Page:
My kids were going to have their bar and bat mitzvah. This would be the biggest day of their young lives thus far. There would be lots of lessons with the Hebrew tutor and meetings with the rabbi and the cantor. There would be suits and dresses to buy and a big party to plan. So naturally I decided that I should have my own bat mitzvah a month later. There would be economy of scale, right? A discount for two kiddush lunches? A shared tallis?
Alas, there would be no such advantages. No half price lox. No re-wearing of our temple best. Instead there was triple the stress. My kids and I spent the months before wandering around the house muttering our Torah portions to ourselves. I grew to understand why one of my husband’s anxiety dreams is standing on the bimah at his bar mitzvah and forgetting every word. This is the power of the bar mitzvah. It can haunt a man 45 years later.
So why had I signed up for my own nightmare-inducing ceremony when I had other whitefish to fry? Because nothing is more Korean than piling on.
It had been four years since I converted to Judaism. My conversion process had been spiritually and intellectually gratifying. But soon after the conversion, the magic dissipated. No longer under the tutelage of my rabbi, I was less interested in Judaism. The weekly Shabbat candle lighting became biweekly, then monthly at best. The most Jewish activity in my life was watching “Curb Your Enthusiasm.”
I was undergoing a new kind of conversion. I was converting to the twice a year synagogue attending Jew. In other words, I was becoming the average American Jew. But through the filter of a Jew of Color, I felt like a fraud more than I felt “average.” I would be standing there on the bimah at my kids’ b’nai mitzvah without Judaism in my soul. There was only one solution: to double down and become a bat mitzvah myself.
I enrolled in my synagogue’s adult bar/bat mitzvah class, and after hearing me speak about it, my mother-in-law, who grew up in a time when it was less common for girls to celebrate this rite of passage, decided to join me. For two years, every Sunday morning, my mother-in-law and I attended our adult Hebrew school together while my kids attended theirs. Suddenly, there was no Judaism lacking in my life. It was everywhere.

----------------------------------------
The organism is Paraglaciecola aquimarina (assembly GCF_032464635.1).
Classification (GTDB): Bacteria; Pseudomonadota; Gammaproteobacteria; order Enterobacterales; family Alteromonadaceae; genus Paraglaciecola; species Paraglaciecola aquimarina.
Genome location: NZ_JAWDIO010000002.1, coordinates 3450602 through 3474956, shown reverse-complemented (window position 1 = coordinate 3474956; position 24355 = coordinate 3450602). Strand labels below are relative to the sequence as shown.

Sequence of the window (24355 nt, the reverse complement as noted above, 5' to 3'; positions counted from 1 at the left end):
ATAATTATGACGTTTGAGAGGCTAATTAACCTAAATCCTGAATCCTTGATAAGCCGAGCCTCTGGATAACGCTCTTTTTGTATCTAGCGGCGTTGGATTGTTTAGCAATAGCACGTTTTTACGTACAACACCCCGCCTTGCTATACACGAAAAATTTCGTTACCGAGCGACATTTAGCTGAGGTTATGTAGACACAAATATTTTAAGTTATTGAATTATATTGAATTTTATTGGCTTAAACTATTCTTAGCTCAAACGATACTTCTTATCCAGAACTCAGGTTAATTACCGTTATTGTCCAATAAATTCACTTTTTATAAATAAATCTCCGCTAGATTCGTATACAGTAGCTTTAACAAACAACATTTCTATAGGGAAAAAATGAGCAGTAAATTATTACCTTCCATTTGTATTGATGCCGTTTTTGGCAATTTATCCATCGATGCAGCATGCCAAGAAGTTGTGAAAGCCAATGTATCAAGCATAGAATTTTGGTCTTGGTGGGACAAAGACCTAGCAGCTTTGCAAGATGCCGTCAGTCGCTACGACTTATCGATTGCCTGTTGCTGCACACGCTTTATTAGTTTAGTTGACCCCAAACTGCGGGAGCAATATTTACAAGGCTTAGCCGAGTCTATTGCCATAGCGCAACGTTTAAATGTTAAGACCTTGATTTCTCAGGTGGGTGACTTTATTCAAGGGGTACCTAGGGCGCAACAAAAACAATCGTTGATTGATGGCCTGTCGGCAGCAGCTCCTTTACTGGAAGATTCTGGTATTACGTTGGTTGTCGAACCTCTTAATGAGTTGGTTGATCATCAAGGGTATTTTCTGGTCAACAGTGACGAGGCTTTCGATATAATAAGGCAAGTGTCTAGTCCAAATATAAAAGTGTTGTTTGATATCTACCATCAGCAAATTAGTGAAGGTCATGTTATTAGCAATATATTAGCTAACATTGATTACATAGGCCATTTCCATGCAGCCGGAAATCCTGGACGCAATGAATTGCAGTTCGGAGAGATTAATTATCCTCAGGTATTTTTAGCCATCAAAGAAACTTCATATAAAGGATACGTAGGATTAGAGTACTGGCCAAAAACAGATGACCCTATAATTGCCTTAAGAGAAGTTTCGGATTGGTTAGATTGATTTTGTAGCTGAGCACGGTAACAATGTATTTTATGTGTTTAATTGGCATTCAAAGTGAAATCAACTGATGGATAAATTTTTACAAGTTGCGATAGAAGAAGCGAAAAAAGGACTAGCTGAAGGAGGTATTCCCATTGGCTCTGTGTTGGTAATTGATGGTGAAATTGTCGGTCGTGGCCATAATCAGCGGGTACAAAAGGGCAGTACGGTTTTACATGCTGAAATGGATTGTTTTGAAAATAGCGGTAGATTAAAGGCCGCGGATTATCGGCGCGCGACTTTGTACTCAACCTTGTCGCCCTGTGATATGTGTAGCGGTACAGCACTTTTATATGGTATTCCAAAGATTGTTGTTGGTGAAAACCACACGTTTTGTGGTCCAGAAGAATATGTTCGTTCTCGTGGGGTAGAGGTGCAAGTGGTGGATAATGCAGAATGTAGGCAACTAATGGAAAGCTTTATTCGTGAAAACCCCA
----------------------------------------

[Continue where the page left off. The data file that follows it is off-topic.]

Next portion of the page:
“Can you believe how Jewish my life has become?” I asked my mother.
“I believe it. Good to follow your husband and do like his family,” my very traditional Korean mother responded.
“What I meant was it’s interesting that my life is so Jewish when we didn’t know any Jewish people in Lynchburg!”
“Oh, we knew Jewish people! Mr. Eleven was Jewish.”
Wait. Mr. Eleven was Jewish?!
Mr. Eleven was the owner of the Dale Garment Sewing Factory in Lynchburg, Virginia, and my mother’s first boss. We had just immigrated to America, and my mom knew at most one or two words in English. Finding her a job was not going to be easy. Fortunately, my mom knew how to sew, and the factory was hiring. The pay was minimum wage but the job seemed secure. The added bonus was that Mr. Eleven was a kind boss. I had heard about him my entire childhood.
“Mr. Eleven always asked me first if I wanted overtime.”
“Mr. Eleven made me a supervisor even when I could barely speak English.”
“Mr. Eleven once sent me home early one day with full pay because of a snowstorm.”
Mr. Eleven was the Dickensian benevolent father figure my mother needed at that time. After five years, he promoted her to supervisor and nearly doubled her pay. On her first day as supervisor, a disgruntled employee made it clear that she did not want to take orders from an Asian woman and told her “F- you.” Did you know what that meant, I asked my mom. No, she replied, but I knew it wasn’t good. My mother went to Mr. Eleven’s office in tears and told him that she was not right for the job. He told her to not worry and that things would get better. The next day, that employee was gone.
He was a legend in our family because of his generosity, but also, let’s face it, he was legendary because of his name. My brother and I had always wondered about his peculiar last name.
“Mom, are you sure he was Jewish?”
“Yes. I remember because he didn’t celebrate Christmas but always threw us a nice Christmas party.”
How could this be? And then it hit me. Like a ton of mezuzahs. His name was not Mr. Eleven.
“Oh. My. God. Mom, his name was not Mr. Eleven. It was Mr. Levin!”
Of course it was Levin. How had I missed this? A man owns a schmatta business, and I assume he’s Episcopalian?
My mother looked at me and paused for a second before saying, “No, I’m sure his name was Mr. Eleven.”
A quick Google search revealed Mr. David Levin’s obituary. Seeing his name in print was a jolt. He really wasn’t Mr. Eleven. The obituary stated that he was survived by his daughters, and I was able to track down the phone number of one of them. Just as her father must have been, she was gracious and kind.
A few weeks later, an envelope arrived containing a photo book from Mr. Levin’s 90th birthday party. My mom cried as she slowly turned each page. She remarked how he and his wife looked exactly as she had remembered. I wondered if her tears were rooted in sadness as she remembered those difficult years. But then I knew they were tears of gratitude.
As she closed the book, she said to me, “Mr. Eleven. I will never forget him.”